Finally this morning a DJ on RTHK Chinese language radio introduced Enya as a Scottish singer (she's Irish) singing "O Come All Ye Faithful" in Italian (it was Latin, "Adeste Fideles"). Close enough, I suppose - two Celtic nations, and two languages from the same location separated in time, in fact one descended from the other.

Am I the only one pedantic enough to notice this stuff?

Thursday, December 14, 2006

Hey, that's no way to say goodbye

Bash a broadcaster part two:

Listening to the car radio (Chinese RTHK) this morning. With unusual good taste, they're playing a Jennifer Warnes version of a Leonard Cohen song. So I'm just getting into that Cohen mood of mellow melancholy, when they abruptly switch to the next item by way of a fusillade of gunshots. Ever heard of gradual transitions, you insensitive idiots?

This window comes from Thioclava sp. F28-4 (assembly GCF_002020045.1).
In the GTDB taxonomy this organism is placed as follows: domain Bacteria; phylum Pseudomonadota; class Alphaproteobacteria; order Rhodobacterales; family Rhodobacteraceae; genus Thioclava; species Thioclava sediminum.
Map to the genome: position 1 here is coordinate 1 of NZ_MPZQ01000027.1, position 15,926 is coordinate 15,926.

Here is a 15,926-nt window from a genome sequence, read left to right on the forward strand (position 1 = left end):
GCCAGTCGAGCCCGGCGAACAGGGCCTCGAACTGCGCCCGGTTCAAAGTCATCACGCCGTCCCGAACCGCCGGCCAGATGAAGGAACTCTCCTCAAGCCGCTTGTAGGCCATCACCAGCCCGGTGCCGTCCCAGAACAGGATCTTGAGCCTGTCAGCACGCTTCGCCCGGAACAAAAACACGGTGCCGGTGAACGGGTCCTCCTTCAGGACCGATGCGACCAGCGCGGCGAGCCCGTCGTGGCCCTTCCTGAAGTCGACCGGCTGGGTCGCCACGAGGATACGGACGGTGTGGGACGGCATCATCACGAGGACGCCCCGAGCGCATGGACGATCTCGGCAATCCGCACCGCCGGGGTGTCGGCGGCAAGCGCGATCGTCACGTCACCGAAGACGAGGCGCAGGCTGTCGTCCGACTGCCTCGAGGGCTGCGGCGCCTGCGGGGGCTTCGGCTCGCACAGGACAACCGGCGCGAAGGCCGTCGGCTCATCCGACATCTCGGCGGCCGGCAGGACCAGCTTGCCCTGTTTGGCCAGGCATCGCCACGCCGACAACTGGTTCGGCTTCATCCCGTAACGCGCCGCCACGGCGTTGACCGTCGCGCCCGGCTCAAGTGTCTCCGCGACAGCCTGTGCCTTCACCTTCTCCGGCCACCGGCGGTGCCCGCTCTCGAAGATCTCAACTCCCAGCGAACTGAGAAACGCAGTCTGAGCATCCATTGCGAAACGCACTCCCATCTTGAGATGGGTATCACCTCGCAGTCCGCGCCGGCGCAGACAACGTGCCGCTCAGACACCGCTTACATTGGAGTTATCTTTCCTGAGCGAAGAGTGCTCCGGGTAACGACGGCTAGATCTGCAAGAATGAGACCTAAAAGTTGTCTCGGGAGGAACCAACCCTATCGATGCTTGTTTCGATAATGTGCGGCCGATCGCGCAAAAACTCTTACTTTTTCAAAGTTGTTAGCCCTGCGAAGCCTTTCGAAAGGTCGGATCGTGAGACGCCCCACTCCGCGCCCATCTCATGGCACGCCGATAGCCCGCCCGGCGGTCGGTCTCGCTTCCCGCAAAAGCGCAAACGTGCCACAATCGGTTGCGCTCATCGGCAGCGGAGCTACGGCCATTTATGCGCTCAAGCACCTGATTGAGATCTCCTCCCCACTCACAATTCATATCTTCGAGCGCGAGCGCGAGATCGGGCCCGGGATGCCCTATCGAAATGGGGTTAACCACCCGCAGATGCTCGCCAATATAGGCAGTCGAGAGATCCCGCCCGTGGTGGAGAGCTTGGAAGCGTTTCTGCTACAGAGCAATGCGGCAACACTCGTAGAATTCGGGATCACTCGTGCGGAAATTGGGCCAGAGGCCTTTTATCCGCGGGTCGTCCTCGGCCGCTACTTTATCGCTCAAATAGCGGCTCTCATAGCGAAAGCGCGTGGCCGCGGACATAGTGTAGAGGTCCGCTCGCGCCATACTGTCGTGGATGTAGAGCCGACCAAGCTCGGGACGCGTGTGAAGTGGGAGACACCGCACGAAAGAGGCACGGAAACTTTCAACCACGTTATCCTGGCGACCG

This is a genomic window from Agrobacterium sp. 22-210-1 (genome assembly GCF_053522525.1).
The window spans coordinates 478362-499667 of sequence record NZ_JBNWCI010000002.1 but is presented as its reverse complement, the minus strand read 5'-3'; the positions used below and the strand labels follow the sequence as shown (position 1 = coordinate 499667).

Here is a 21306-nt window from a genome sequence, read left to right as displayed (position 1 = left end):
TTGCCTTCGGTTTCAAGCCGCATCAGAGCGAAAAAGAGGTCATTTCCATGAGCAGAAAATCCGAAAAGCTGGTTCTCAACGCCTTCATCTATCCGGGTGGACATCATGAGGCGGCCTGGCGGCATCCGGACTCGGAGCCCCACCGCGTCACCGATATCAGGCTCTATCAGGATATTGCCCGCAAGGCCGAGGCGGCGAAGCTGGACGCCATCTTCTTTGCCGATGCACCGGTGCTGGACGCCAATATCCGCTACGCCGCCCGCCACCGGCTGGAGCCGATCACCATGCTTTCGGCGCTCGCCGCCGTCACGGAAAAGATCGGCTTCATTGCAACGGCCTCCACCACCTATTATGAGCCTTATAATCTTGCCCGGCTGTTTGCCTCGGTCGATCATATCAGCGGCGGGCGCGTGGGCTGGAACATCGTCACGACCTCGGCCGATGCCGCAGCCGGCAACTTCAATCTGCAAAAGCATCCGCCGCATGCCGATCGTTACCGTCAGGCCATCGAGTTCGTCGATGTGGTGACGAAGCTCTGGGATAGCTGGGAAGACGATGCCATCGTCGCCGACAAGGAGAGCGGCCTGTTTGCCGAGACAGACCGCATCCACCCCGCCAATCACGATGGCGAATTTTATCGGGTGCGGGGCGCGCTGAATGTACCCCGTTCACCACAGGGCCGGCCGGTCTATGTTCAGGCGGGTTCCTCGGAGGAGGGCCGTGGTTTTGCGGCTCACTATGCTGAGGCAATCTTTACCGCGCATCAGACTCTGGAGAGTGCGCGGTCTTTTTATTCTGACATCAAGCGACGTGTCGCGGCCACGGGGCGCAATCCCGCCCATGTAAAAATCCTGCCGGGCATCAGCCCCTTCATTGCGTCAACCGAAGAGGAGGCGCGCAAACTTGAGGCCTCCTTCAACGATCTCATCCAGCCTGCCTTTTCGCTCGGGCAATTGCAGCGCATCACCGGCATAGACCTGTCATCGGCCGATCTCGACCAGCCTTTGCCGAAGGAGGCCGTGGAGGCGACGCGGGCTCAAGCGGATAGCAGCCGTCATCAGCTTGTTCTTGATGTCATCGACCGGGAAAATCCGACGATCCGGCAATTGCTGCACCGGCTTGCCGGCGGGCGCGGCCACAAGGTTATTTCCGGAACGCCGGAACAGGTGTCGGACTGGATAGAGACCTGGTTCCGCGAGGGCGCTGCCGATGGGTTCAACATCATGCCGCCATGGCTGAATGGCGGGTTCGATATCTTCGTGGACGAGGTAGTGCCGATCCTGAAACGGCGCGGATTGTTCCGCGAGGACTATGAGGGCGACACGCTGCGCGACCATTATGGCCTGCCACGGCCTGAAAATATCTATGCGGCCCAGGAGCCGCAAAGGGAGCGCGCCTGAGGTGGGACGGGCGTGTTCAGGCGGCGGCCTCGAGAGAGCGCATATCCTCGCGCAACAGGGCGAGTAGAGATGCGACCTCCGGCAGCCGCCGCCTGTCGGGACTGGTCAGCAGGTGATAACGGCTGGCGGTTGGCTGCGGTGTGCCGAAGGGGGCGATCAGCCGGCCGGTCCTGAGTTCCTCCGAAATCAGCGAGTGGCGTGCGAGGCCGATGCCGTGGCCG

Accountants of the Serengeti

I was behind a jeep going into the Tate's Cairn Tunnel this morning that had a sticker on the back saying Hunter on Board. Yeah, sure, in urban Hong Kong where just about every animal species is protected by law except the rat.

Or maybe Hunter is the driver's surname....

Thursday, December 07, 2006

The Good, The Bad and The Brainless

It's not often that I have two opportunities in one week to praise Hong Kong's politicians, but last night's TV news reported that the Legislative Council passed a bill increasing the maximum penalties for cruelty to animals. Good for them!

However, most cruel treatment to animals in Hong Kong (and even more so on the Mainland) more often reflects ignorance and failure to understand their needs than deliberate nastiness. For example, a vet told me on Monday of someone who keeps three large dogs (Labrador Retrievers) on a small rooftop and never takes them out for a walk.